by Neil D. Berlant
Increasingly, water shortages present significant economic, geopolitical and investment implications. A third of the world’s population today lives in regions severely short of water. Further, according to the United Nations, some two-thirds of Earth’s population will be living with water stress by 2025, made worse by changing climate conditions. Wet areas of the globe will get wetter, and dry areas will get dryer. This could mean a 50% drop in crop yields by 2020, with food shortages affecting another 130 million people across Asia by 2050. Looking beyond to 2080, the UN is forecasting 30% of the world’s coastlines could be lost and 266 million more people - over today’s level - may suffer food shortages.
Other UN predictions include extreme floods and droughts may occur more frequently, destroying significant infrastructure around the world. While the Dust Bowl era of the 1930s was devastating, farmers were able to pump water from underground aquifers; but much of that water is now gone. Another multi-year drought in the West already has severely affected drinking water supplies, hydropower and related tourism (due to impacts on skiing, fishing and water sports, etc.), forcing states to make major investment in water infrastructure to provide sufficient water to meet ever-growing needs as population continues its westward drift.
Today, there are several billions of dollars of water projects planned or in progress, the largest expansion in decades, and likely to increase in years ahead. Las Vegas is planning a 280-mile pipeline to send water from northern Nevada to Las Vegas, similar to water diversions in California. Yuma, AZ, has restarted an old desalination plant with the goal of purifying brackish groundwater. Utah has proposed another $500 million, 120-mile pipeline from Lake Powell. And in California, Gov. Arnold Schwarzenegger is pushing for a ballot measure to raise $4.5 billion in bonds for new water storage. In April, the California Assembly Committee on Natural Resources voted to approve legislation to incorporate climate change in state and local water planning. The bill requires the California Department of Water Resources to consider the anticipated effects of climate change in all state water plans.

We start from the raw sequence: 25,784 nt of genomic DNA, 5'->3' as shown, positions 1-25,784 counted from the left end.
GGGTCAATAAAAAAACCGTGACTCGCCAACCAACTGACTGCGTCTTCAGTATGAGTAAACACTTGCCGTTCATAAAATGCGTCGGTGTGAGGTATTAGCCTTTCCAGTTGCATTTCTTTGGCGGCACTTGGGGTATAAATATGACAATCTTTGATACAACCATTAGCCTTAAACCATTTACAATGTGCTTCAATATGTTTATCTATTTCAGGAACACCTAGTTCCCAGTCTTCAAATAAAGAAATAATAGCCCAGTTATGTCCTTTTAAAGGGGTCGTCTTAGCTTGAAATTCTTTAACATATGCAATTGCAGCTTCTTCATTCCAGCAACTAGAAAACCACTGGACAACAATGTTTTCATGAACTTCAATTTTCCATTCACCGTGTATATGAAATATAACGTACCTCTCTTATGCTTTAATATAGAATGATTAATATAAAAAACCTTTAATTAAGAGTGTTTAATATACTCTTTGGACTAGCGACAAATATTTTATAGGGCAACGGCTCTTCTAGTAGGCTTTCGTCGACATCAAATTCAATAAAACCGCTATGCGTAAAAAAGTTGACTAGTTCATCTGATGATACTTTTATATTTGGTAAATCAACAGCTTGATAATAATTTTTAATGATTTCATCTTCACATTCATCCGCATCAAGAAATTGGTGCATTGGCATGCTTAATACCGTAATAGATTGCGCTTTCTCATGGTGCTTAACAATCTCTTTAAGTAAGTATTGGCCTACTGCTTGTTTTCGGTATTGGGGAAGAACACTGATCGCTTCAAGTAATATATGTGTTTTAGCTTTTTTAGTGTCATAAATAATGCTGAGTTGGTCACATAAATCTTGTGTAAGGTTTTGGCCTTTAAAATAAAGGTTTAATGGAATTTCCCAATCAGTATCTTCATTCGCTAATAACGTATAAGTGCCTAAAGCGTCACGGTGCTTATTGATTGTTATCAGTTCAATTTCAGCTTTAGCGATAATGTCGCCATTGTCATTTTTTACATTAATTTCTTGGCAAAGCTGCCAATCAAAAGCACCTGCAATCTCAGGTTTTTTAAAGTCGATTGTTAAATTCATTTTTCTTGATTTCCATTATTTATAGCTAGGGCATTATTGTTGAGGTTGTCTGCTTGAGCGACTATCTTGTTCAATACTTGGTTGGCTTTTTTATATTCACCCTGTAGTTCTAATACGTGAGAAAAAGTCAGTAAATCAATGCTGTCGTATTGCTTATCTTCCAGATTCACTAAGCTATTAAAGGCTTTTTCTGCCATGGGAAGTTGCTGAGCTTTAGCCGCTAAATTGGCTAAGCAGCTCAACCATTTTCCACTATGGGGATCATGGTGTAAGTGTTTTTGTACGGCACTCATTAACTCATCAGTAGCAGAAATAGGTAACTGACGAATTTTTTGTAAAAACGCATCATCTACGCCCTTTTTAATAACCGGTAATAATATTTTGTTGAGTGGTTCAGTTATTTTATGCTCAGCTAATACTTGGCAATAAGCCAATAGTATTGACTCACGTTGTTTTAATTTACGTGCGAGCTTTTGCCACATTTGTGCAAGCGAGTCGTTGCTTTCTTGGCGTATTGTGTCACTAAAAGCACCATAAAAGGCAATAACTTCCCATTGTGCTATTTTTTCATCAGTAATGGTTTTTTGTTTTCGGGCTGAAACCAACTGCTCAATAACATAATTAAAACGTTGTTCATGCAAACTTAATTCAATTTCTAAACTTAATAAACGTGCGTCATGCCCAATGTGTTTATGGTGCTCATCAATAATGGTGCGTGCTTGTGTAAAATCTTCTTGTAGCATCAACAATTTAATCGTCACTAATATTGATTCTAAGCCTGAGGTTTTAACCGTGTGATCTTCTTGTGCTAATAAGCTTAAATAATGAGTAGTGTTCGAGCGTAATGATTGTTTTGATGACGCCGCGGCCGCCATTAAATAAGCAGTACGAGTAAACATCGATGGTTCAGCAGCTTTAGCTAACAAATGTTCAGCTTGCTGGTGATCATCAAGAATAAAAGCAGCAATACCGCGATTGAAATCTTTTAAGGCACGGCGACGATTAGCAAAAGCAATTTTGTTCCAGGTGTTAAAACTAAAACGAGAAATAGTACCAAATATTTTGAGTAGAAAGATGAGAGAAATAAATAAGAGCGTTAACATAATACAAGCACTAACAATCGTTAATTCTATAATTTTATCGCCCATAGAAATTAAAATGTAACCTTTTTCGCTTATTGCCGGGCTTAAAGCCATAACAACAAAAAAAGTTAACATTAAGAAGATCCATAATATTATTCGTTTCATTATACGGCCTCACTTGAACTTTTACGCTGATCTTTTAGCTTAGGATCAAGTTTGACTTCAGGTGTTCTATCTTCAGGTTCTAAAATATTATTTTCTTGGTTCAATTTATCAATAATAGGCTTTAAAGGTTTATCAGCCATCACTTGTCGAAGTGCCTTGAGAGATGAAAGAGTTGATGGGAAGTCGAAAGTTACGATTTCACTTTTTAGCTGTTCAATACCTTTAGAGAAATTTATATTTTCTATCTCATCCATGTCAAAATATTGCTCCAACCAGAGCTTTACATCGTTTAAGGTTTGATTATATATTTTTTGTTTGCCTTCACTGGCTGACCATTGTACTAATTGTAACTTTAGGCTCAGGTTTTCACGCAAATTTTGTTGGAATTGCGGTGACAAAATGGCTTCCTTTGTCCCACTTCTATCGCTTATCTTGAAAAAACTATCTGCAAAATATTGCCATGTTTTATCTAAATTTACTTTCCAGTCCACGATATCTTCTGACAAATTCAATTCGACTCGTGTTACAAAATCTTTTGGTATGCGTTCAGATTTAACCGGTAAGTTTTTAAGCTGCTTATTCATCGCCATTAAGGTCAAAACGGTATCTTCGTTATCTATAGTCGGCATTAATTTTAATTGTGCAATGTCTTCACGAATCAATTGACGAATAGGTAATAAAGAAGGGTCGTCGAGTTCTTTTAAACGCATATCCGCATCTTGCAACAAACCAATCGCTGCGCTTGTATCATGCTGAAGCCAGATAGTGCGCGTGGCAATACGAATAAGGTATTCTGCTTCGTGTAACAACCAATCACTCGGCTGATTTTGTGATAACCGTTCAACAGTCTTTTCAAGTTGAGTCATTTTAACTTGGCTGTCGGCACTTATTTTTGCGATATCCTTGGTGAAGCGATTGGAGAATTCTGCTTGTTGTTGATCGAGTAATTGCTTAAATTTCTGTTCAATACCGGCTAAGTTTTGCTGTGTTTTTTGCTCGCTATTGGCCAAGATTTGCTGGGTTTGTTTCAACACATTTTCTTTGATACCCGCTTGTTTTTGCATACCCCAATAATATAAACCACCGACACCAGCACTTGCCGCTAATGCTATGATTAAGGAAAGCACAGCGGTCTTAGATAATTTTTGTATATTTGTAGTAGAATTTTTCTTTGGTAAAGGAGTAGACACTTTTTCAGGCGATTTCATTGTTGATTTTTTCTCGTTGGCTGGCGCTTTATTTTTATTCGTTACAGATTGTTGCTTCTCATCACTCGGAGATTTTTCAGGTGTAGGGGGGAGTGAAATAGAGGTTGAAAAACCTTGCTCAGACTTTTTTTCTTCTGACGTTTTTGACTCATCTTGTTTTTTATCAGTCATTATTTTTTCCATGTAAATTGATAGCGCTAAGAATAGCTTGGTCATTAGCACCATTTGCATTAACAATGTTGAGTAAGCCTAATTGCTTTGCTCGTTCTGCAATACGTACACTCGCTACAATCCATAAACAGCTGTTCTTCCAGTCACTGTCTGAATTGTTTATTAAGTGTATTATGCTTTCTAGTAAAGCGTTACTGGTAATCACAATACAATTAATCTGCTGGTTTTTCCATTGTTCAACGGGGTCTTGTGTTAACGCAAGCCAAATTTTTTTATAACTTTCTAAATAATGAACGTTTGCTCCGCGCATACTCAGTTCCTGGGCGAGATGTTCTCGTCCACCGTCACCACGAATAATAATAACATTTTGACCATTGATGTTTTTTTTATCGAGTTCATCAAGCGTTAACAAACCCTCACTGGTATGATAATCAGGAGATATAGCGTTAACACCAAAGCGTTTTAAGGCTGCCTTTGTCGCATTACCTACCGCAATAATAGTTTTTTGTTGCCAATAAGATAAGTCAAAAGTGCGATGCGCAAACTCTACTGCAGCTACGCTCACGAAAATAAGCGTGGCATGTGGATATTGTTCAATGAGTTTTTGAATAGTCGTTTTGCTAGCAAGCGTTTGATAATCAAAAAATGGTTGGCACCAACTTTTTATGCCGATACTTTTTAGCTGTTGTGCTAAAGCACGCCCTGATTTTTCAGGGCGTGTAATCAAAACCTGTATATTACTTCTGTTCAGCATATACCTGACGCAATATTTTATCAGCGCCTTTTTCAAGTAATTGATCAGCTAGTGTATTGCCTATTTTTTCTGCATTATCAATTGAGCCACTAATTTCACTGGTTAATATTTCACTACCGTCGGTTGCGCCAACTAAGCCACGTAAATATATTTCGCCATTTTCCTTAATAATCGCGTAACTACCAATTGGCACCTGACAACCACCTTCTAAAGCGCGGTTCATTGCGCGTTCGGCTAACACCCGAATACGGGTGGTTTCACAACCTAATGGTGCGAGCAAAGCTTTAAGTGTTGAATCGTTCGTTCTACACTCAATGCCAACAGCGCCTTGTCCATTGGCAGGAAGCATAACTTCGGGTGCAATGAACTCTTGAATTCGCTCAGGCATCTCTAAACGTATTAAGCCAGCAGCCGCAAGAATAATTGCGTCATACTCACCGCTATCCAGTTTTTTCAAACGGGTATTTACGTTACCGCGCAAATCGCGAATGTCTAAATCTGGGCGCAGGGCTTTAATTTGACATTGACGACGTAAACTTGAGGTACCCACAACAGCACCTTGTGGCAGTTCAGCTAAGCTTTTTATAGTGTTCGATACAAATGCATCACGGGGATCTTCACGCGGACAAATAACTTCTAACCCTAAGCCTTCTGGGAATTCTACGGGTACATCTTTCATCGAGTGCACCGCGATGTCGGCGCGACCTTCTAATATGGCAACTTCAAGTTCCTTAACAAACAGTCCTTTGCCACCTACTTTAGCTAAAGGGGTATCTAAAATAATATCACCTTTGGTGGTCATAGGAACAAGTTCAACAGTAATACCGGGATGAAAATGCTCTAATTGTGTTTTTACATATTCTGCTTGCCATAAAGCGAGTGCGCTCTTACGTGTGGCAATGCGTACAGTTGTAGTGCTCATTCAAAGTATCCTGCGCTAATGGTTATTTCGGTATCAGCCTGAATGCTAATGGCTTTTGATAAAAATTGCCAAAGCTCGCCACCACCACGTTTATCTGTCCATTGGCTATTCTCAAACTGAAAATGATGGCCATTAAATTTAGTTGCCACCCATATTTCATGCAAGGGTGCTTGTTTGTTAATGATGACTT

Regardless of appropriations for recently passed federal water infrastructure funding legislation, this is likely to be the beginning of an acceleration of infrastructure investment, including piping systems, desalination plants, treatment systems and improved efficiency. As pristine sources of water become scarcer, we’re forced to utilize less pure sources of water. This applies not just for manufacturing, but also for human consumption. This in turn is shifting our attention to improved processes for purifying water.
As we focus on availability of water, desalination processes will see increasing demand and implementation as a way to meeting the world’s growing thirst for water. Despite a general perception that desalination is a process for the future, it presently represents a significant and growing source of water. Desalination today accounts for only about 1% of drinking water worldwide, produced in over 12,500 plants in more than 120 countries; but given the fact that nearly 25% of the globe’s population lives within a short distance of coastlines, the potential is enormous. Industry data indicates desalination plant and equipment market volumes have risen from $2.5 billion in 2002 to $5 billion in 2006, and could reach $30 billion by 2015. China is planning to use desalinated seawater to provide a third of its water supply for coastal provinces by 2020.
An often overlooked source of water, recycling wastewater is certain to see growing use with improving technology continuing to reduce the cost to purify it for reuse. It’s estimated that with the incorporation of heat and energy recovery equipment, advances in membrane technology, more efficient pumps and filters, the cost of desalination and water reuse will see significant declines in price and an accompanying growth in demand and use.
Even if there’s yet another change in climate back to more rainfall and higher stream and river flow, population growth and choice of where to live will continue to support growth in demand for water. And perhaps more importantly, the quality of water required for generation of power, desalination, electronics manufacturing, steel processing, medical applications, and food processing, and many others, is continuing to rise. We often require ultra-pure water for many applications we consider to be routine. This growing demand offers the probability of an explosion of demand for pumps, filters, membranes, pipes and numerous other parts that make up water treatment systems.
While the crisis is real, the economic opportunity is extraordinary and offers the prospect of significant prosperity for suppliers of equipment and investors in the companies that provide the equipment.
About the Author: Neil D. Berlant is senior vice president and Water Group managing director at Crowell, Weedon & Co. Contact: 800-227-0319 or [email protected]